The Katrina anniversary; Who's for free speech?

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The Katrina anniversary

I'm not proud of my blogging during and just after Hurricane Katrina last year. So I'll start by linking to bloggers who did then and are doing now a much better job. Here is the retrospective by Brendan Loy, the Notre Dame law student and weather buff who did such a splendid job on Katrina last year. One chilling point: Katrina could have devastated New Orleans much more horribly than it did but for the fact that against likelihood it diminished in strength and headed eastward, to the Mississippi Gulf Coast, in its last hours over the Gulf of Mexico:

There are two reasons New Orleans was not destroyed (but merely devastated), two reasons this was not an apocalyptic lost-city-of-Atlantis scenario (but merely a really bad flood). Those reasons are: 1) a last-minute northward turn, and 2) a last-minute sudden weakening the likes of which I have rarely seen before. (Yes, several recent hurricanes have weakened as they approached the Gulf coast, but this one really weakened FAST, particularly the left-hand side of the eyewall. And look at all the damage it still did!!) I watched both things happen in the wee hours of this morning, and believe me, neither of them were pre-ordained to happen. Both of them happened in the final 6-9 hours before landfall, and if either one of them had not happened, we'd be looking at a very different situation right now. We wouldn't be rescuing people from their rooftops because the rooftops would be submerged, along with the rest of the city up to 20-30 feet. This is not a hypothetical scenario. IT ALMOST HAPPENED.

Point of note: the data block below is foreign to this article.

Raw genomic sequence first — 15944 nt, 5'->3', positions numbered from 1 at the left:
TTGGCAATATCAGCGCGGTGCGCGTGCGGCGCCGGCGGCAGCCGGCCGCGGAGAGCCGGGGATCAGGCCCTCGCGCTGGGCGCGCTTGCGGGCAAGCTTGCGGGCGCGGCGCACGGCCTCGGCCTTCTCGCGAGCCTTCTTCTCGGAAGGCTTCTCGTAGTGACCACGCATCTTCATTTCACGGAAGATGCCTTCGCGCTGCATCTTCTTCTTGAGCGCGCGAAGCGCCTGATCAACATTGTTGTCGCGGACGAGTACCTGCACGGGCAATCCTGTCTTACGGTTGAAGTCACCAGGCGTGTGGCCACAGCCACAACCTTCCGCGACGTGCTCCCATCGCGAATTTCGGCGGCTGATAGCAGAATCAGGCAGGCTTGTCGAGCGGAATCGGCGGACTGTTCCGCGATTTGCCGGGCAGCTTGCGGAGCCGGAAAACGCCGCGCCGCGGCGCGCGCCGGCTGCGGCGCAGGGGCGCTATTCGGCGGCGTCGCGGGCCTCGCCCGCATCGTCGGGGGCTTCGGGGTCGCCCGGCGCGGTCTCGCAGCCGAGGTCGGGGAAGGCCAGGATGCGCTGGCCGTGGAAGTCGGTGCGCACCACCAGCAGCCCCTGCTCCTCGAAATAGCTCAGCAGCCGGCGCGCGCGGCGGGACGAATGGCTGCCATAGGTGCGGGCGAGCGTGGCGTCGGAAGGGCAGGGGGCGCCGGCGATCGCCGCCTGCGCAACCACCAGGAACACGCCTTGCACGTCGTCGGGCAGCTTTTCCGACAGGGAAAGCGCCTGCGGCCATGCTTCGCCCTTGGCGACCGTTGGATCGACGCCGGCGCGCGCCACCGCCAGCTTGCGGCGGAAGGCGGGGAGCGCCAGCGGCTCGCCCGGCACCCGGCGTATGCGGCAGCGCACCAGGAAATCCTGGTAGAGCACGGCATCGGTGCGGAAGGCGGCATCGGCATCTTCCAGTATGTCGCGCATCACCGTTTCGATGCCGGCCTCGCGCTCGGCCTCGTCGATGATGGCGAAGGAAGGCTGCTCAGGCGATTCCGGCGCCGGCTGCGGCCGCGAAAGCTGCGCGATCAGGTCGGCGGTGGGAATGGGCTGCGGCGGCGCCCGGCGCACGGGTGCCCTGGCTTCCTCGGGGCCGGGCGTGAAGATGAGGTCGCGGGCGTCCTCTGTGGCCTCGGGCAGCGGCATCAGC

"Because the rooftops would be submerged." We Americans tend to assume we can tame nature. But it's still a very powerful and dangerous force. We should have been reminded of that the other day when the space shuttle launch had to be delayed because lightning hit the launching pad in Florida. Lightning: We can get to the moon, but we're still vulnerable to lightning.

Brendan Loy links to two other posts, which I'll highlight here:

  • One is from retired Newsday reporter Lou Dolinar on what really happened during Katrina. Turns out there was a lot more rescue work going on than we thought at the time. The Coast Guard deployed its boats and helicopters and rescued many thousands; so did the Louisiana Fish and Wildlife Department; so did the Louisiana National Guard.